Color Denotes Today’s Confirmation



Care for Veterans:

PTSD: National Center for PTSDPTSD Care for Veterans, Military, and FamiliesSee Help for Veterans with PTSD to learn how to enroll for VA health care and get an assessment.

All VA Medical Centers provide PTSD care, as well as many VA clinics.Some VA’s have programs specializing in PTSD treatment. Use the VA PTSD ProgramLocator to find a PTSD program.If you are a war Veteran, find a Vet Center to help with the transition from military to civilian life.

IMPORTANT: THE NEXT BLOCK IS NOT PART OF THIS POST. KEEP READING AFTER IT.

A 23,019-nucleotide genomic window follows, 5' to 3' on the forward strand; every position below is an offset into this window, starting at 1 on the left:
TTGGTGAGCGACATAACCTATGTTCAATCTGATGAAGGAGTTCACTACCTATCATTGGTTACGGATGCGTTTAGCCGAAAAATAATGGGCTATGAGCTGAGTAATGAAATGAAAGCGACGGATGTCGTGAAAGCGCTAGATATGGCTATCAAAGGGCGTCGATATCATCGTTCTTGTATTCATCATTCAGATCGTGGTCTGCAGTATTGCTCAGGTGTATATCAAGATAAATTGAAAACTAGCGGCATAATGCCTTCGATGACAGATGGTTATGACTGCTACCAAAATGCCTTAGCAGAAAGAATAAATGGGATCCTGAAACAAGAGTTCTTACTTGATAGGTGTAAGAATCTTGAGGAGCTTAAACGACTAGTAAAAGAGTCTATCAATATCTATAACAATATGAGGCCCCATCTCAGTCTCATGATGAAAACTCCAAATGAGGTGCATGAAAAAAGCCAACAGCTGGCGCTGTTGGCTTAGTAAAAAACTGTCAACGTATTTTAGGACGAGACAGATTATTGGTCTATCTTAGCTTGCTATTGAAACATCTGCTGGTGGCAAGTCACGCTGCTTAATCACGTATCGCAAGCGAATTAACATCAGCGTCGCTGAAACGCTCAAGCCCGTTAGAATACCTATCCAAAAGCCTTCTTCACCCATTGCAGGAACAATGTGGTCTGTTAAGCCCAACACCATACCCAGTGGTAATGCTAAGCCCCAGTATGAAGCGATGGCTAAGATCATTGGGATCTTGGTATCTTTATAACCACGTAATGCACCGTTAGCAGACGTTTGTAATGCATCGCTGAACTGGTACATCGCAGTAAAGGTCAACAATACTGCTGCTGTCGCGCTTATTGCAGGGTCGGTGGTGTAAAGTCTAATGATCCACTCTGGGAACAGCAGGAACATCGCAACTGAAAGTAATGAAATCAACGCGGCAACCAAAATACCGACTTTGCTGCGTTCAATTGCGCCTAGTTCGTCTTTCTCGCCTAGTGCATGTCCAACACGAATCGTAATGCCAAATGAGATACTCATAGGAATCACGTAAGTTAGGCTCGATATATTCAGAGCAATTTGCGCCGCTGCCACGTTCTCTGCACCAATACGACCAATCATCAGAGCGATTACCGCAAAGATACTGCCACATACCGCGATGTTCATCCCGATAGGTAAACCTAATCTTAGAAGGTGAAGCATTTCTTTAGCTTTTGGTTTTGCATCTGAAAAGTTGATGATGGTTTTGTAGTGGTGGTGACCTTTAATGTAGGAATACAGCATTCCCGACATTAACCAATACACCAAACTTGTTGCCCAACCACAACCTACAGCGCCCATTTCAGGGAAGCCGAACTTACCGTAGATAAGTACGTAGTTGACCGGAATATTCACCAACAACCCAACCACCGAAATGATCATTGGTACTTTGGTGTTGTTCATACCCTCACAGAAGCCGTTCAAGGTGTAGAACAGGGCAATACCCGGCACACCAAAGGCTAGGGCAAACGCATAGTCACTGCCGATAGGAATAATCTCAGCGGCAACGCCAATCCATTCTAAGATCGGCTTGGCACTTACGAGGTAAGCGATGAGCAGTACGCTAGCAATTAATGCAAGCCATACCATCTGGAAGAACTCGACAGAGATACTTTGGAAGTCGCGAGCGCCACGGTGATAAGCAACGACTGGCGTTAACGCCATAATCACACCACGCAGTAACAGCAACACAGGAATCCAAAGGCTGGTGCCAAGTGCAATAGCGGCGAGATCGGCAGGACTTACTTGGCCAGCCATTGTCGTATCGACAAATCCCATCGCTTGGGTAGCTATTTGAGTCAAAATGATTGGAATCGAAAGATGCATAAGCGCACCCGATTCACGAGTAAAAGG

Call the 24/7 Veteran Combat Call Center1-877-WAR-VETS (1-877-927-8387) to talk to another combat Veteran.DoD’s Defense Centers of Excellence (DCoE) 24/7 Outreach Center for Psychological Health & Traumatic Brain Injury provides information and helps locate resources.

Call 1-866-966-1020 or email resources@dcoeoutreach.orgMilitary OneSourceCall 24/7 for counseling and many resources 1-800-342-9647.Need further assistance? Get Help with VA PTSD Care